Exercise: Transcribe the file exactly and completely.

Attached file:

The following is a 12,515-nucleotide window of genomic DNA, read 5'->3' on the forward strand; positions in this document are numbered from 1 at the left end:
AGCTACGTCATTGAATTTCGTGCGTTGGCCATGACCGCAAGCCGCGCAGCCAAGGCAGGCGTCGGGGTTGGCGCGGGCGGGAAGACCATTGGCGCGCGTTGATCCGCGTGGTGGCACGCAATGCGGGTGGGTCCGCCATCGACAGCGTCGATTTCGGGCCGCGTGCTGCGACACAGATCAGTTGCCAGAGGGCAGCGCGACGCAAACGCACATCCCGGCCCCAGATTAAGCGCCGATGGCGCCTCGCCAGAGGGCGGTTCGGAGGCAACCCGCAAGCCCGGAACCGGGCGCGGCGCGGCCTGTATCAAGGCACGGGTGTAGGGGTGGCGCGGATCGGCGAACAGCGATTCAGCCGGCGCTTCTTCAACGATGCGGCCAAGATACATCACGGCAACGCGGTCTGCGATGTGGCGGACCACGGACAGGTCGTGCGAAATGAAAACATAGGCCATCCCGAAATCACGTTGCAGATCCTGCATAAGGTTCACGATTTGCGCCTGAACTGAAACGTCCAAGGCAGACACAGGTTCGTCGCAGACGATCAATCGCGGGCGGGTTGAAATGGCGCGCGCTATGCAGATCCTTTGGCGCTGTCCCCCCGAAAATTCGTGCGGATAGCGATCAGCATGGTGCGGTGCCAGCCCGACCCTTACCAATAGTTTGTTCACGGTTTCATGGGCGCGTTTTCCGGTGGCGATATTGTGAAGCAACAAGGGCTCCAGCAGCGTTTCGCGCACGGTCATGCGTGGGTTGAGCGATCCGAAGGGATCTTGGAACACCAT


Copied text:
The following is a 12,515-nucleotide window of genomic DNA, read 5'->3' on the forward strand; positions in this document are numbered from 1 at the left end:
AGCTACGTCATTGAATTTCGTGCGTTGGCCATGACCGCAAGCCGCGCAGCCAAGGCAGGCGTCGGGGTTGGCGCGGGCGGGAAGACCATTGGCGCGCGTTGATCCGCGTGGTGGCACGCAATGCGGGTGGGTCCGCCATCGACAGCGTCGATTTCGGGCCGCGTGCTGCGACACAGATCAGTTGCCAGAGGGCAGCGCGACGCAAACGCACATCCCGGCCCCAGATTAAGCGCCGATGGCGCCTCGCCAGAGGGCGGTTCGGAGGCAACCCGCAAGCCCGGAACCGGGCGCGGCGCGGCCTGTATCAAGGCACGGGTGTAGGGGTGGCGCGGATCGGCGAACAGCGATTCAGCCGGCGCTTCTTCAACGATGCGGCCAAGATACATCACGGCAACGCGGTCTGCGATGTGGCGGACCACGGACAGGTCGTGCGAAATGAAAACATAGGCCATCCCGAAATCACGTTGCAGATCCTGCATAAGGTTCACGATTTGCGCCTGAACTGAAACGTCCAAGGCAGACACAGGTTCGTCGCAGACGATCAATCGCGGGCGGGTTGAAATGGCGCGCGCTATGCAGATCCTTTGGCGCTGTCCCCCCGAAAATTCGTGCGGATAGCGATCAGCATGGTGCGGTGCCAGCCCGACCCTTACCAATAGTTTGTTCACGGTTTCATGGGCGCGTTTTCCGGTGGCGATATTGTGAAGCAACAAGGGCTCCAGCAGCGTTTCGCGCACGGTCATGCGTGGGTTGAGCGATCCGAAGGGATCTTGGAACACCAT